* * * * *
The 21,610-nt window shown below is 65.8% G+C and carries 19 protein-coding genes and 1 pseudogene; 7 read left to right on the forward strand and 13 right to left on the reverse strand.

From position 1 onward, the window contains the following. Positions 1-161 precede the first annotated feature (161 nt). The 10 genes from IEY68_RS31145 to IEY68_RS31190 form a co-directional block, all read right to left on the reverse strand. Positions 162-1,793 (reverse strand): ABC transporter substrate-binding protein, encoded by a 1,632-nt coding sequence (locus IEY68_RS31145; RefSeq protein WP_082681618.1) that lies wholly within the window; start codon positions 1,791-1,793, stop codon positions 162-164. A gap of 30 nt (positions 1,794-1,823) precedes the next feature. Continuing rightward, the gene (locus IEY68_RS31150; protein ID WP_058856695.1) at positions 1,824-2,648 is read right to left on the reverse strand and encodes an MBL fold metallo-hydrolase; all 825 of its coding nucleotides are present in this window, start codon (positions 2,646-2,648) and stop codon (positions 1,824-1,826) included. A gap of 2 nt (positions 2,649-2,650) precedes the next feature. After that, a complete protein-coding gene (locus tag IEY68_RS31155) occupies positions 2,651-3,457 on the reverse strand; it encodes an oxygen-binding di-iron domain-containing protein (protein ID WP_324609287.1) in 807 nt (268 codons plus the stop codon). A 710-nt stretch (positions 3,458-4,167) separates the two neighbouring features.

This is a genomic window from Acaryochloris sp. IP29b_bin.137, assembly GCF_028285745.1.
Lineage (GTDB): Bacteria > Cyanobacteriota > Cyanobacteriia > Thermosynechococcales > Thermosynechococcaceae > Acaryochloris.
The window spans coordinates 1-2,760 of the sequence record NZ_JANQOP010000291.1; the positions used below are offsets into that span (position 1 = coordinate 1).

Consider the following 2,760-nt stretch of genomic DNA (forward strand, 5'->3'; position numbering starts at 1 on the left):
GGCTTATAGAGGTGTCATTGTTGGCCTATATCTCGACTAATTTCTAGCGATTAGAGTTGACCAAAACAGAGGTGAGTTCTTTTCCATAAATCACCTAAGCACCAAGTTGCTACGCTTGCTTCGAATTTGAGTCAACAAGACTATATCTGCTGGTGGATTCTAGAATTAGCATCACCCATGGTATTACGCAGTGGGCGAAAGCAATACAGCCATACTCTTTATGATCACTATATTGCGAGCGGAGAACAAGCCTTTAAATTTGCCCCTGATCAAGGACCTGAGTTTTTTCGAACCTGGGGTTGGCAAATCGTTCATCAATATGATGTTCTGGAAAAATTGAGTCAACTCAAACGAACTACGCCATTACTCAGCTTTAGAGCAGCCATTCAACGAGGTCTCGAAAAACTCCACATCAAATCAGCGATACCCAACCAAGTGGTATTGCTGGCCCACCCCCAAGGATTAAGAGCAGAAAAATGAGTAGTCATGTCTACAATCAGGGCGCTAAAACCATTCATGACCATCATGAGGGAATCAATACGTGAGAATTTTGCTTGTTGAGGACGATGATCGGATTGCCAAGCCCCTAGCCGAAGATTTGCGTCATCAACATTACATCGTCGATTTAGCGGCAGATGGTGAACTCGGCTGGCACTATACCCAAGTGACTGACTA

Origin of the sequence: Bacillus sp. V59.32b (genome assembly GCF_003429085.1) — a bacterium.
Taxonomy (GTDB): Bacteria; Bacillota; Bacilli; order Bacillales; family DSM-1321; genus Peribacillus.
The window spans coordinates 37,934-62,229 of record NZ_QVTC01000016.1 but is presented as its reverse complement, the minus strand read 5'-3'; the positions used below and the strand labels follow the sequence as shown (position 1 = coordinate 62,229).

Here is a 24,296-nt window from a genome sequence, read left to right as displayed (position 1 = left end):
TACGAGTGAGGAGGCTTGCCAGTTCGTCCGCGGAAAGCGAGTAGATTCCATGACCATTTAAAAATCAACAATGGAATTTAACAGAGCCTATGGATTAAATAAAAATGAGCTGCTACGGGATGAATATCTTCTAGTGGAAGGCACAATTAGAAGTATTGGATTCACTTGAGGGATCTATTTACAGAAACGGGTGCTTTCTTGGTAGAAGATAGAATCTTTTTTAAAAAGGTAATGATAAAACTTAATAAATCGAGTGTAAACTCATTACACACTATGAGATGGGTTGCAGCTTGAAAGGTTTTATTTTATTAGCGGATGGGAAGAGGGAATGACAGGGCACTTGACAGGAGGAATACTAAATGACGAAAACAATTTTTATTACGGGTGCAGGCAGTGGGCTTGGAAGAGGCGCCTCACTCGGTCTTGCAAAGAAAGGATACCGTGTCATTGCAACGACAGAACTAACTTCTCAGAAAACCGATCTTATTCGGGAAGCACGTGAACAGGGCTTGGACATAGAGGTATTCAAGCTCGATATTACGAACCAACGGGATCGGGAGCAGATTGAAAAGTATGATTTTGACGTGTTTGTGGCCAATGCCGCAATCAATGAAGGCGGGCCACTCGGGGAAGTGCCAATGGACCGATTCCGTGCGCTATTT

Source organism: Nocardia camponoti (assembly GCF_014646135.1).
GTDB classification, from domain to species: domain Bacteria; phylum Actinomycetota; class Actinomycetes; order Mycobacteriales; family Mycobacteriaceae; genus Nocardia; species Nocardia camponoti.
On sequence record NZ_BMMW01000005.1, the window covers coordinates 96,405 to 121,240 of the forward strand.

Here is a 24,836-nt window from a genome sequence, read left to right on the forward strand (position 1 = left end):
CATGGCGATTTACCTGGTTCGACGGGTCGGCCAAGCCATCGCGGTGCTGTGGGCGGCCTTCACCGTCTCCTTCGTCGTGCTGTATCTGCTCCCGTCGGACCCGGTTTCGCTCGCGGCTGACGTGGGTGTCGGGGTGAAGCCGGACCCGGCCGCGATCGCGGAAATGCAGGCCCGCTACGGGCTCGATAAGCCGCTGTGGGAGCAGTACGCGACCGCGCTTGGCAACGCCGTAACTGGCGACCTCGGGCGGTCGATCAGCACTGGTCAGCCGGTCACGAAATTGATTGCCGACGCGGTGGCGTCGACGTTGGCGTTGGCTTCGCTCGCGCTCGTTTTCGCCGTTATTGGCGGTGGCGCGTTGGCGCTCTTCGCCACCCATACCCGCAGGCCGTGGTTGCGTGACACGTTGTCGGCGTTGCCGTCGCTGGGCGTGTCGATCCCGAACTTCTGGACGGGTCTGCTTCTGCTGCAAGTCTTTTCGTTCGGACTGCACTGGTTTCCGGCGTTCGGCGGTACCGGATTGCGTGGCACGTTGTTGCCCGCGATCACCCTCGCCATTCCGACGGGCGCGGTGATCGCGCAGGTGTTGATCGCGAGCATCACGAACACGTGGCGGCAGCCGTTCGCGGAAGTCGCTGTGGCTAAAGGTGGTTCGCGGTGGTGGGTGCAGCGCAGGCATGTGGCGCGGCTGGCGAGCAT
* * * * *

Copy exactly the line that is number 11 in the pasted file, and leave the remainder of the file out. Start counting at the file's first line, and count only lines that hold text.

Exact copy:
Here is a 24,296-nt window from a genome sequence, read left to right as displayed (position 1 = left end):